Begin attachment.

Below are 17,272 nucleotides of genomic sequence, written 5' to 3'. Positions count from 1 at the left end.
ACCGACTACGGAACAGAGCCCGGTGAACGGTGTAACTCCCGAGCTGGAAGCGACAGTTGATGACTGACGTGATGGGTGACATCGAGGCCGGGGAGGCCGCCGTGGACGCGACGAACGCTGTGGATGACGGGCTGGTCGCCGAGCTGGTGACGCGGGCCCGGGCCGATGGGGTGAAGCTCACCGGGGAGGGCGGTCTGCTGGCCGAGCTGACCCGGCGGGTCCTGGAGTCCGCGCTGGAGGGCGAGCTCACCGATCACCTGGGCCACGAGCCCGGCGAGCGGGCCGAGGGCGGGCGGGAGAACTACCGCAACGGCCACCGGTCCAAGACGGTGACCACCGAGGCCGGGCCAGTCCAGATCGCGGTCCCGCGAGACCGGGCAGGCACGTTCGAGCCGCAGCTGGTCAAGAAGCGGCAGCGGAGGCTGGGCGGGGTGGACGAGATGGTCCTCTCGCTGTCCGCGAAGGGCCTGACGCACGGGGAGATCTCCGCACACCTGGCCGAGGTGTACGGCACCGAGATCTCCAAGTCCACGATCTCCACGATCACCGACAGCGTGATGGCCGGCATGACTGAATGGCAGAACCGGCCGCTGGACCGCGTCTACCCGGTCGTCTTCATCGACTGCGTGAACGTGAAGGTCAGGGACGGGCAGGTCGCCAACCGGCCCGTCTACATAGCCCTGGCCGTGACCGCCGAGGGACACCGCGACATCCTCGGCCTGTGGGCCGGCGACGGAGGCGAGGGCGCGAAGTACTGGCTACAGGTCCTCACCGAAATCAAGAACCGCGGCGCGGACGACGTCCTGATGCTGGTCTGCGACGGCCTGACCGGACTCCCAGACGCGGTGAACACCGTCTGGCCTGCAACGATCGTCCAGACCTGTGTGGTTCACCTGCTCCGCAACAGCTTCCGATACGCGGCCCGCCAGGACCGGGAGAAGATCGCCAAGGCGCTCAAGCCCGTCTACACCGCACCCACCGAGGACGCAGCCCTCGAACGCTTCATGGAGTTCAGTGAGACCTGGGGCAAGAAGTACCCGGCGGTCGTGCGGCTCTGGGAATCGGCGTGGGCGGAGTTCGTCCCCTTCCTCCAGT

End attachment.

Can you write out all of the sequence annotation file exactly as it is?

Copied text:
Below are 17,272 nucleotides of genomic sequence, written 5' to 3'. Positions count from 1 at the left end.
ACCGACTACGGAACAGAGCCCGGTGAACGGTGTAACTCCCGAGCTGGAAGCGACAGTTGATGACTGACGTGATGGGTGACATCGAGGCCGGGGAGGCCGCCGTGGACGCGACGAACGCTGTGGATGACGGGCTGGTCGCCGAGCTGGTGACGCGGGCCCGGGCCGATGGGGTGAAGCTCACCGGGGAGGGCGGTCTGCTGGCCGAGCTGACCCGGCGGGTCCTGGAGTCCGCGCTGGAGGGCGAGCTCACCGATCACCTGGGCCACGAGCCCGGCGAGCGGGCCGAGGGCGGGCGGGAGAACTACCGCAACGGCCACCGGTCCAAGACGGTGACCACCGAGGCCGGGCCAGTCCAGATCGCGGTCCCGCGAGACCGGGCAGGCACGTTCGAGCCGCAGCTGGTCAAGAAGCGGCAGCGGAGGCTGGGCGGGGTGGACGAGATGGTCCTCTCGCTGTCCGCGAAGGGCCTGACGCACGGGGAGATCTCCGCACACCTGGCCGAGGTGTACGGCACCGAGATCTCCAAGTCCACGATCTCCACGATCACCGACAGCGTGATGGCCGGCATGACTGAATGGCAGAACCGGCCGCTGGACCGCGTCTACCCGGTCGTCTTCATCGACTGCGTGAACGTGAAGGTCAGGGACGGGCAGGTCGCCAACCGGCCCGTCTACATAGCCCTGGCCGTGACCGCCGAGGGACACCGCGACATCCTCGGCCTGTGGGCCGGCGACGGAGGCGAGGGCGCGAAGTACTGGCTACAGGTCCTCACCGAAATCAAGAACCGCGGCGCGGACGACGTCCTGATGCTGGTCTGCGACGGCCTGACCGGACTCCCAGACGCGGTGAACACCGTCTGGCCTGCAACGATCGTCCAGACCTGTGTGGTTCACCTGCTCCGCAACAGCTTCCGATACGCGGCCCGCCAGGACCGGGAGAAGATCGCCAAGGCGCTCAAGCCCGTCTACACCGCACCCACCGAGGACGCAGCCCTCGAACGCTTCATGGAGTTCAGTGAGACCTGGGGCAAGAAGTACCCGGCGGTCGTGCGGCTCTGGGAATCGGCGTGGGCGGAGTTCGTCCCCTTCCTCCAGT